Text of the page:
One means of doing this is by printing the grid in only one frame of the lenticular composite image and printing it only in yellow lines one pixel wide. This yellow grid is totally invisible to the observer. If it is necessary to increase the width of the grid lines so that they do become visible (for example, if one pixel wide lines do not completely eliminate contact spots) one can alter the spacing of the grids such that it falls in the range of spatial frequencies where the eye is insensitive.
FIG. 2 is a diagrammatic view illustrating the invention. As illustrated in view A, for a thermally printed composite image, the composite image (as shown from one viewpoint) includes cyan, magenta, yellow, and black images 30,32,34,36 printed on top of each other. Grid image 38 is printed on top of image 36 View B illustrates the composite image 40 formed from images 30-38.
FIG. 3 shows a system for producing a lenticular image product, including the present invention. The system 50 includes image capture system 52 which captures a sequence of images from a video camera (motion) or from a digital still camera (depth), or from any other source of actual or computer generated images. Computer 54 decomposes the captured images into slices, creates intermediate frames, if desired, and interleaves the sliced images to form a composite image. Printer 56 prints the composite image onto support. Printer 56 also prints the spacer image on top of the composite image. Printer 56 is preferably a thermal printer. Finisher 58 cuts the printed image to the dimensions of the lenticular lens element supplied by source 60. The assembly system 62 combines the composite image with the lenticular lens element to form a lenticular image product.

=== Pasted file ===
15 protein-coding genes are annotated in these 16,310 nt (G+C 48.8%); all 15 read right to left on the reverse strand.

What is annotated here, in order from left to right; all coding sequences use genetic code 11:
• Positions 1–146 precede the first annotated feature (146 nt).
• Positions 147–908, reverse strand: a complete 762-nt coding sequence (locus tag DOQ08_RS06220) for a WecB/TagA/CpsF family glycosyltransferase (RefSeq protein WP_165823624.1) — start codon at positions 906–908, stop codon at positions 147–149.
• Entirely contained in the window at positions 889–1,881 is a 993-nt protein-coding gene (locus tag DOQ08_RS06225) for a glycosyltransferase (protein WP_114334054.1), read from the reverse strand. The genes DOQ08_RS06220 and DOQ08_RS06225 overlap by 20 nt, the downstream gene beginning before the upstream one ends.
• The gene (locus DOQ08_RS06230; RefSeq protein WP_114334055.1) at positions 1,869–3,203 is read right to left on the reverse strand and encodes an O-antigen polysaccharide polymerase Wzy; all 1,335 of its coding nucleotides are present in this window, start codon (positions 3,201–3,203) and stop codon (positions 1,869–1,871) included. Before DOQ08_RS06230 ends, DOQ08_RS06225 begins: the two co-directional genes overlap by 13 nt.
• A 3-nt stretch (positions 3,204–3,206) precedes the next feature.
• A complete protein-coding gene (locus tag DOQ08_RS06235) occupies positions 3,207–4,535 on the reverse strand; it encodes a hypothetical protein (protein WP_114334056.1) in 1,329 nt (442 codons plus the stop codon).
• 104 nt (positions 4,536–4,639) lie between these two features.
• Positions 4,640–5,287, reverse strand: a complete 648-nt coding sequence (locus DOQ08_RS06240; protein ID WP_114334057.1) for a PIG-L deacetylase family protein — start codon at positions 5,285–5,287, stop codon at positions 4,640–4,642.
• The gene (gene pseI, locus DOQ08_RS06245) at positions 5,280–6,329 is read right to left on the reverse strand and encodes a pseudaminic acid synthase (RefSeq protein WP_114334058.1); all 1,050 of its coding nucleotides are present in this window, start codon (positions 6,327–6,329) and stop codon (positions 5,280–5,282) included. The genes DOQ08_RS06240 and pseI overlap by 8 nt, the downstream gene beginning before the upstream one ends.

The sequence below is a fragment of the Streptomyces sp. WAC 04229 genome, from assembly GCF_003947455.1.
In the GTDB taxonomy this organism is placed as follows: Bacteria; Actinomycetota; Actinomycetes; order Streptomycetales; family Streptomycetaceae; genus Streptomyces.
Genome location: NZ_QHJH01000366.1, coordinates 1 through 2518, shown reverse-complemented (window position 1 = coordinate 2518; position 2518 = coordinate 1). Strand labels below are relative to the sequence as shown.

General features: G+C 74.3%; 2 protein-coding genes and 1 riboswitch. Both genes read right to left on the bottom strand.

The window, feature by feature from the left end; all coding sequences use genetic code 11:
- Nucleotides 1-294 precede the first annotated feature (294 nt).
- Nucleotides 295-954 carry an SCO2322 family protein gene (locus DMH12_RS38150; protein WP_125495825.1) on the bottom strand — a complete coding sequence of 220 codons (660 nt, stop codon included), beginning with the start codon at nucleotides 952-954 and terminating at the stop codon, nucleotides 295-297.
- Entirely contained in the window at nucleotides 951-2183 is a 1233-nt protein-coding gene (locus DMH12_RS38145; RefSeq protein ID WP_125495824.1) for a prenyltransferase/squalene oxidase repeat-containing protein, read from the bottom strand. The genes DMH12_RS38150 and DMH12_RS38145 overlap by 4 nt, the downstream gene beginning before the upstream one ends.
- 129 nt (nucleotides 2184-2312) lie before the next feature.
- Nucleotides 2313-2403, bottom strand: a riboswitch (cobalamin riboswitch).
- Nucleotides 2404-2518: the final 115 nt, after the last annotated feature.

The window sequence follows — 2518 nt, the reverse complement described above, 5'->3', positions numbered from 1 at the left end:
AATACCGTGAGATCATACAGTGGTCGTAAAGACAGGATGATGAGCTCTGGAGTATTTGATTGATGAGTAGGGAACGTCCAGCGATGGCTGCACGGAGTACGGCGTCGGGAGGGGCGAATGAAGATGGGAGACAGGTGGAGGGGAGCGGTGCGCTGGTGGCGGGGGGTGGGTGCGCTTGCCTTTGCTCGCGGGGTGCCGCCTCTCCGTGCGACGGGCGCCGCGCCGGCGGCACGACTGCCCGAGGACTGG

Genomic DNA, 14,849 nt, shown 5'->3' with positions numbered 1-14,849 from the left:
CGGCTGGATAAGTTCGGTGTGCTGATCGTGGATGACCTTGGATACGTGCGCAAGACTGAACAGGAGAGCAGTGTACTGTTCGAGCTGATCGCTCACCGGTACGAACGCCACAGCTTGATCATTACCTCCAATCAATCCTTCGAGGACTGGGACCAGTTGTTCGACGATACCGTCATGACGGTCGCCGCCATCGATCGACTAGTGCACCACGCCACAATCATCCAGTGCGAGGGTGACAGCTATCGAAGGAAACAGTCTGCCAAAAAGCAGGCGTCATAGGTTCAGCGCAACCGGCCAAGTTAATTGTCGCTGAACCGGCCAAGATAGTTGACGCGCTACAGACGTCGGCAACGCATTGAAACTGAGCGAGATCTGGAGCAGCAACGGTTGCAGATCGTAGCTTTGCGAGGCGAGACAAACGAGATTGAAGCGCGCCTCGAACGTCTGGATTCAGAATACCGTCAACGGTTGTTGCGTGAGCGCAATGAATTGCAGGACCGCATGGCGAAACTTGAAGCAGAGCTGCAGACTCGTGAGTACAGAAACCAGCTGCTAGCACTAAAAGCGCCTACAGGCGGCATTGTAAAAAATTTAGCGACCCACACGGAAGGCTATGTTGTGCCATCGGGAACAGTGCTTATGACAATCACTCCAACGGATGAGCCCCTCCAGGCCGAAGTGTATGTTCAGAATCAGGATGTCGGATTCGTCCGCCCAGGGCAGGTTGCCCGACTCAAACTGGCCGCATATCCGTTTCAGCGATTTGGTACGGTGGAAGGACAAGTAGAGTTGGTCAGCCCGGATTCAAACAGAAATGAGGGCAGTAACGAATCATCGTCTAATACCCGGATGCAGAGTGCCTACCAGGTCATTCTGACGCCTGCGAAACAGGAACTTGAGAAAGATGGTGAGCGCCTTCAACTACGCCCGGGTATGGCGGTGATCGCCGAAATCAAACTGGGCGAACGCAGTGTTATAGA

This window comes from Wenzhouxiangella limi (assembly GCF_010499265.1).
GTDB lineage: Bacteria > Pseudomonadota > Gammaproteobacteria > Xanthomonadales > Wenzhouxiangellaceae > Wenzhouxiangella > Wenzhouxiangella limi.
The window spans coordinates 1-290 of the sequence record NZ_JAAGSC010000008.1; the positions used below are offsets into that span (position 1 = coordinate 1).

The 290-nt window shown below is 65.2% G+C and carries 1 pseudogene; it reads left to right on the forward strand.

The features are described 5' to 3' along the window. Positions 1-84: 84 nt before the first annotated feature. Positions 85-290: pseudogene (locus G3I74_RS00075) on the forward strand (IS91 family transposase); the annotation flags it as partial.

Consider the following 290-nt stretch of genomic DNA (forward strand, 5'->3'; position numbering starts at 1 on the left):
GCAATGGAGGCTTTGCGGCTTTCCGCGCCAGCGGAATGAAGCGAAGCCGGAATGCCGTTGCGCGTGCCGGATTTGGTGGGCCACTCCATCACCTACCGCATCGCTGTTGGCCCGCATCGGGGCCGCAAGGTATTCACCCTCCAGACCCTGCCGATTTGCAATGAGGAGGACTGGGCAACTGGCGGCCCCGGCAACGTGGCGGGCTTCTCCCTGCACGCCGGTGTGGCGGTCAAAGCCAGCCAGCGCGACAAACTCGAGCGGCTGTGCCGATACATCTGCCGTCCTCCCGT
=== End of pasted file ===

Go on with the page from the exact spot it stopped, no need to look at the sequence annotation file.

FIG. 4 shows in greater detail an embodiment of the present invention. As shown, lenticular image product 70 includes lenticular lens element 72 having lenticules A, B, C. Composite image layer 74 includes printed cyan, magenta, yellow and black layers 74a-74d. Under each lenticule is a set of image strips, A1-A16, B1-B16, C1-C16, one strip for each of sixteen images 1-16. Composite image 74 is printed on support 76. It will be understood that 16 images is exemplary only and that any number of images can be used.
Grid layer 78 is printed on layer 74 and includes spaced lines 80A, 80B, 80C for spacing lenticular element 72 from composite image layer 74. Formation of contact spots is thereby prevented.
The invention has been described in detail with particular reference to certain preferred embodiments thereof, but it will be understood that variations and modifications can be effected within the spirit and scope of the invention.
______________________________________10 lenticular image product 12 support 14 composite image printed layer 16 printed spacer layer 18 lenticular lens element 20 parallel lenticules 22 lines 30,32,34,36 cyan, magenta, yellow and black images 38 grid image 40 composite image 50 system 52 image capture system 54 computer 56 printer 58 finisher 60 source 62 assembly system 70 lenticular image product 72 lenticular element 74 composite image 74a-74d R,G,B, and black layers______________________________________
FIG. 1 is a sectional view of a lenticular image product according to the present invention.
FIGS. 2a and 2b are diagrammatic views illustrating the present invention.